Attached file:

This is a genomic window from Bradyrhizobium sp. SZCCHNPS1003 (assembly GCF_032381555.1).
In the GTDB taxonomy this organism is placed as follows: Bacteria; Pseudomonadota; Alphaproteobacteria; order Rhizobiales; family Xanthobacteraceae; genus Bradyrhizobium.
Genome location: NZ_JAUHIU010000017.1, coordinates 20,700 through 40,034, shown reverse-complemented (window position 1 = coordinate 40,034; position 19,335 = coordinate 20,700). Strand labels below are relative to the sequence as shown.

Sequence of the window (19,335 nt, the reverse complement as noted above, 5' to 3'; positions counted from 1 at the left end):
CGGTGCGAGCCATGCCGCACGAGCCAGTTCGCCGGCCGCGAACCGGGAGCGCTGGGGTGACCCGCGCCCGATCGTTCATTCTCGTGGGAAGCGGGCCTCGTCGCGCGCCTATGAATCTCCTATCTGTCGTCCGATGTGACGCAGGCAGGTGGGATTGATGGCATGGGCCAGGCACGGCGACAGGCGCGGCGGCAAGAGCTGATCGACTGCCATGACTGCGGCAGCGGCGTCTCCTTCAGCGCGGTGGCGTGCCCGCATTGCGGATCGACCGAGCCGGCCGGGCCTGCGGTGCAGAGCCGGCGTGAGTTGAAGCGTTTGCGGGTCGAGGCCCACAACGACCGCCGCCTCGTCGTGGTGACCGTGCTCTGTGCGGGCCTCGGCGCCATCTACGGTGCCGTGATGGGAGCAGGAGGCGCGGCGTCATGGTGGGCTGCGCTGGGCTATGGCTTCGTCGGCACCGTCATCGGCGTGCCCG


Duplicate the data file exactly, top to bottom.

This is a genomic window from Bradyrhizobium sp. SZCCHNPS1003 (assembly GCF_032381555.1).
In the GTDB taxonomy this organism is placed as follows: Bacteria; Pseudomonadota; Alphaproteobacteria; order Rhizobiales; family Xanthobacteraceae; genus Bradyrhizobium.
Genome location: NZ_JAUHIU010000017.1, coordinates 20,700 through 40,034, shown reverse-complemented (window position 1 = coordinate 40,034; position 19,335 = coordinate 20,700). Strand labels below are relative to the sequence as shown.

Sequence of the window (19,335 nt, the reverse complement as noted above, 5' to 3'; positions counted from 1 at the left end):
CGGTGCGAGCCATGCCGCACGAGCCAGTTCGCCGGCCGCGAACCGGGAGCGCTGGGGTGACCCGCGCCCGATCGTTCATTCTCGTGGGAAGCGGGCCTCGTCGCGCGCCTATGAATCTCCTATCTGTCGTCCGATGTGACGCAGGCAGGTGGGATTGATGGCATGGGCCAGGCACGGCGACAGGCGCGGCGGCAAGAGCTGATCGACTGCCATGACTGCGGCAGCGGCGTCTCCTTCAGCGCGGTGGCGTGCCCGCATTGCGGATCGACCGAGCCGGCCGGGCCTGCGGTGCAGAGCCGGCGTGAGTTGAAGCGTTTGCGGGTCGAGGCCCACAACGACCGCCGCCTCGTCGTGGTGACCGTGCTCTGTGCGGGCCTCGGCGCCATCTACGGTGCCGTGATGGGAGCAGGAGGCGCGGCGTCATGGTGGGCTGCGCTGGGCTATGGCTTCGTCGGCACCGTCATCGGCGTGCCCG